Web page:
Tax forms show Dell’Omo’s deferred compensation

By Amethyst Martinez

Rider President Gregory Dell’Omo received an undisclosed amount of deferred compensation in the school’s most recent tax forms, but, like many of the university’s employees, he will be taking a reduction in retirement compensation this year, according to the school’s chief financial officer.

Dell’Omo, Rider’s highest-paid employee, earned $661,936 in salary and benefits in 2021-22, the highest level since he joined the school in 2015, according to the tax forms. Over his years at the helm, Dell’Omo has repeatedly stressed Rider’s precarious financial position and the university’s bond rating has plummeted.

CFO James Hartman, who was listed as the third highest paid employee in the tax forms, declined to say what Dell’Omo’s deferred compensation was. In August, Dell’Omo announced that non-union workers’ retirement benefits would be slashed from 5% to 2.5% due to the school’s “dangerously uncertain” financial position, and Hartman said in an email to The Rider News that Dell’Omo would follow suit. This month, Rider’s unionized support staff agreed to a similar retirement cut but Rider’s faculty union members refused to give up any retirement benefits after years of stagnant wages.

Hartman declined an in-person or phone interview with The Rider News regarding the president’s finances.

Rider’s most recent tax forms unveiled a multitude of differences regarding its finances from the past year’s filing, as the university has made numerous cuts from retirement slashes to staff layoffs due to its economic struggles. 

According to the forms, Dell’Omo’s salary and benefits amounted to a $56,420 jump from the 2020-21 tax form to the most recent. 

In the fiscal year that spans from July 1, 2021 to June 30, 2022, the president’s salary and benefits amounted to $661,936, with the previous tax form totaling to $605,516. The prior form featured administrator pay cuts due to the COVID-19 pandemic, where Dell’Omo took a 25% voluntary cut from May to October 2020, and a 15% cut from November 2020 through June 2021, according to Kristine Brown, associate vice president for university marketing and communications.

Via email, Hartman said that outside of the president’s base salary, which amounted to $569,702 in the most recent tax filing, the president’s benefits included payment for a life insurance policy, disability insurance, a car allowance, use of the house on Lawrenceville Road adjacent to campus and deferred compensation. The benefits cost the university an additional $92,234 to his base salary.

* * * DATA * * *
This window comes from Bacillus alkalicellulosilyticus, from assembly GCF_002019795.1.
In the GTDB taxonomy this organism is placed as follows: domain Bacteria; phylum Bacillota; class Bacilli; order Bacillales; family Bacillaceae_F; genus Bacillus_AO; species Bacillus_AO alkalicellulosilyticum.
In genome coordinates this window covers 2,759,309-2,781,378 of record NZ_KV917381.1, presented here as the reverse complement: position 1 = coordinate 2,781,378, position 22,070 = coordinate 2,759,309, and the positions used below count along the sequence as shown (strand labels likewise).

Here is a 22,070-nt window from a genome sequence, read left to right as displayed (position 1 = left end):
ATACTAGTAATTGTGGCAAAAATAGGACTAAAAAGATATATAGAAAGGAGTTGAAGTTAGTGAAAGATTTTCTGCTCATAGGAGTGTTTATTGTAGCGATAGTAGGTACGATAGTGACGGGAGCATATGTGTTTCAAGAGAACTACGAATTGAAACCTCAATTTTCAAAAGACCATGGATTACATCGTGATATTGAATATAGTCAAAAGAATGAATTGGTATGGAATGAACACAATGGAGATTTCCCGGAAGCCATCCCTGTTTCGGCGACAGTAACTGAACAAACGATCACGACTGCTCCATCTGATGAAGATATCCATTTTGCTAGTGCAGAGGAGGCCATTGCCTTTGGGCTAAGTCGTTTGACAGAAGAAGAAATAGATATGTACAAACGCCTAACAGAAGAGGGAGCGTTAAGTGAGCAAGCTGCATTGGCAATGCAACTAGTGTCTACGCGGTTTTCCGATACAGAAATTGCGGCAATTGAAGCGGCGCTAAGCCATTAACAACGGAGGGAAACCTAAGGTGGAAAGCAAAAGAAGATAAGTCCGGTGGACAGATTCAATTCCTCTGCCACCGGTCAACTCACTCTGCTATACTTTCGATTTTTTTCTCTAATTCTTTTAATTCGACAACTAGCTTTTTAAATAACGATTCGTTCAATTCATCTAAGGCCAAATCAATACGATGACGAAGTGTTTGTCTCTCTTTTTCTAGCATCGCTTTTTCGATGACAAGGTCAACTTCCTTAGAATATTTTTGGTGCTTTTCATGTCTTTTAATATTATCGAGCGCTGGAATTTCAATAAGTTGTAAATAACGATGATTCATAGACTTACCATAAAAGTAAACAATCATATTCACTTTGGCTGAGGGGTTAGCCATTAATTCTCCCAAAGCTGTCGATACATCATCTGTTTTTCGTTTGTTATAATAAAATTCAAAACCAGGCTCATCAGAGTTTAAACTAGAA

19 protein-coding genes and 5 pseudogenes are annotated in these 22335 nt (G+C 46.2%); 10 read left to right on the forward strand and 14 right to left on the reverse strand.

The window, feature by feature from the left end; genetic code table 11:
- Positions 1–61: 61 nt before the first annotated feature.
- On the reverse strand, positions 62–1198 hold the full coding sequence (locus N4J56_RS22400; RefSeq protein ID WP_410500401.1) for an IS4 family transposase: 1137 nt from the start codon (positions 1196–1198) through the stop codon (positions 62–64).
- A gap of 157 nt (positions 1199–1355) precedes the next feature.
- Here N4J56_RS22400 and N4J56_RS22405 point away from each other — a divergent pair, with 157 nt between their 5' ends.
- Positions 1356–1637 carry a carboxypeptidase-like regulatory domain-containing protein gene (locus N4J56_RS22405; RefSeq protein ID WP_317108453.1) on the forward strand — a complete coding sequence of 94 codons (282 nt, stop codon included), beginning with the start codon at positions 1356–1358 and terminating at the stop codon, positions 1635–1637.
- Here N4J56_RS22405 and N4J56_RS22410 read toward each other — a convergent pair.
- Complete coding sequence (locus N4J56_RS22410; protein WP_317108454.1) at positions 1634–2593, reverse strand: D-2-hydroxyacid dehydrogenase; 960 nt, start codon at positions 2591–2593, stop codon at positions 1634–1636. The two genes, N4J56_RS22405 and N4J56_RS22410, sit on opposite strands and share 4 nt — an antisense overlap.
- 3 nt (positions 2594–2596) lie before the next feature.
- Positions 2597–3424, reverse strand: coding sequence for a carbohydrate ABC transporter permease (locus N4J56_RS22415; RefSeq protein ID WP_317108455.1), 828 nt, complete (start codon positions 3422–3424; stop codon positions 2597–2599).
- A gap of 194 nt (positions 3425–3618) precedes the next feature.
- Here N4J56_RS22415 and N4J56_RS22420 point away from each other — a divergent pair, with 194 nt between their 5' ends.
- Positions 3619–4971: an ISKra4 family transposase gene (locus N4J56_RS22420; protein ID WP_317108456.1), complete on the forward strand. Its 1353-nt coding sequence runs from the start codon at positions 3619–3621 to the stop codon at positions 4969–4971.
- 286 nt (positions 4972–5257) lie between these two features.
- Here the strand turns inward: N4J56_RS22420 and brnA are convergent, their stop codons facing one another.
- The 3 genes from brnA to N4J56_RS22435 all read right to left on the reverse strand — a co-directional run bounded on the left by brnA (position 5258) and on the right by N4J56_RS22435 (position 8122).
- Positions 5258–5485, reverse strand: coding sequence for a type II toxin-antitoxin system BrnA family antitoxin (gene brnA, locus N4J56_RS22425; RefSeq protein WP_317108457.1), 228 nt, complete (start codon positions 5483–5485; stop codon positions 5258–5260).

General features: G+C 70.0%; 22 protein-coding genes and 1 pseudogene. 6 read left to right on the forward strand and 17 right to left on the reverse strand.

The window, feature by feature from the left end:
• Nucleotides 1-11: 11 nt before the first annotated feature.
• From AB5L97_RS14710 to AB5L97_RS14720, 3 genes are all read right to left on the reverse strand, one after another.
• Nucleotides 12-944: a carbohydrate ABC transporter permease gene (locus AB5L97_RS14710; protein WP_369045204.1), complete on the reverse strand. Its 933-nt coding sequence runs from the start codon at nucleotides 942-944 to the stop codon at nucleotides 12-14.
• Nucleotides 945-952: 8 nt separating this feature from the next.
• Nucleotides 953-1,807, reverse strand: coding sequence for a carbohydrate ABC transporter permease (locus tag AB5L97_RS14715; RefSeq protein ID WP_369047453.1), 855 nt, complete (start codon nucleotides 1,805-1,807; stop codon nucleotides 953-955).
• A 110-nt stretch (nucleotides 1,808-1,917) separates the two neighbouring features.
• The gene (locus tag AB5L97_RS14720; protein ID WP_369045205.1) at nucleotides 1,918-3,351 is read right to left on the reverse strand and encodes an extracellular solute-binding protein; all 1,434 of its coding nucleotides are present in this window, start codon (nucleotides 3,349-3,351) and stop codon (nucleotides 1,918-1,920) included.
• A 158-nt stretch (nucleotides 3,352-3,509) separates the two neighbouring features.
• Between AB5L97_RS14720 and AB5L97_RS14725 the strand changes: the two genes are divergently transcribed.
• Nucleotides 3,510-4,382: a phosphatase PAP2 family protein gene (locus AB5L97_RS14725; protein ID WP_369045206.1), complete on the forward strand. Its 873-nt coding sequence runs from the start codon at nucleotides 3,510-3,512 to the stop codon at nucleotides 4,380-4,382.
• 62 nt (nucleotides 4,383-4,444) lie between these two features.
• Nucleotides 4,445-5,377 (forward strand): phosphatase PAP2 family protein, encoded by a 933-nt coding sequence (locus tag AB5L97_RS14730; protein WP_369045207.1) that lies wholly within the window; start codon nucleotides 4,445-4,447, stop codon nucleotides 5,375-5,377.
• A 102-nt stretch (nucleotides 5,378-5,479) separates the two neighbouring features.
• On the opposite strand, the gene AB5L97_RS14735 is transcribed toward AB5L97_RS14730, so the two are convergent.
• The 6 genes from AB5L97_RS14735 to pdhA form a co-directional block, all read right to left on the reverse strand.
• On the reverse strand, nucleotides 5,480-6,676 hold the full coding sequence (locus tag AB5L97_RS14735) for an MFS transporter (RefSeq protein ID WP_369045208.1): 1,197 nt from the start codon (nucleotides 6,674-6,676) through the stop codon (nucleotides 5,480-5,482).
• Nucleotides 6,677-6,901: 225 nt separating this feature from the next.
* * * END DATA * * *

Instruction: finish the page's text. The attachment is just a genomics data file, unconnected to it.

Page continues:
In the 2019-20 fiscal year tax filing, Dell’Omo’s salary and benefits amounted to $620,112, according to university tax forms.

Hartman blamed the sizable increase on the “value of non-salary-based benefits,” which he explained as salary reductions and deferred compensation. Hartman refused to disclose the amount of deferred compensation, or what the money was from. 

Retirement percentages

According to Hartman, in 2021-22, the year of the most recent tax returns, Dell’Omo had a 5% retirement contribution. The new reduction in retirement benefits went into effect on Sept. 1. 

Before the semester began, Rider’s chapter of the American Association of University Professors said the university — in year two of a five-year contract — was asked for $1 million back. 

This came after lengthy contract negotiations between the university and the faculty union and the threat of a fall 2022 faculty strike, before a new contract was ratified on Sept. 11, 2022.

On Sept. 11, 2023, the union announced members voted against authorizing the AAUP Executive Committee to enter negotiations regarding the requested concessions. 

“I think part of the reason that some of the membership may be unwilling to even enter discussions is that we had a really awful negotiation period only a year ago,” said AAUP President Quinn Cunningham in an interview with The Rider News. 

Although the university did not go into specifics with the union on what the $1 million back over the next two years could mean for members, Cunningham said that it was assumed that it would be the 2.5% retirement cut that non-union employees received in September. 

Faculty layoffs for low-enrollment programs were hinted at in a summer webinar by Dell’Omo, with Cunningham saying that it could be on the horizon. In order for faculty to be laid off, the administration would have to let the union know by Oct. 31. 

After the union informed the university of the vote rejecting new concessions, Robert Stoto, vice president of human resources, responded to the union, saying, “Understood. We will proceed accordingly, and pursue whatever cost reductions are necessary, given ongoing financial developments, through channels available within the collective bargaining agreement.”

In 2017, Moody’s Investors Service revised Rider’s outlook from stable to negative. Three years later in 2020, Moody’s downgraded the university’s revenue bonds to “junk” status. In 2021 and 2023, the rating declined further, according to Moody’s Investors Service.

Originally printed in the 9/13/23 issue.

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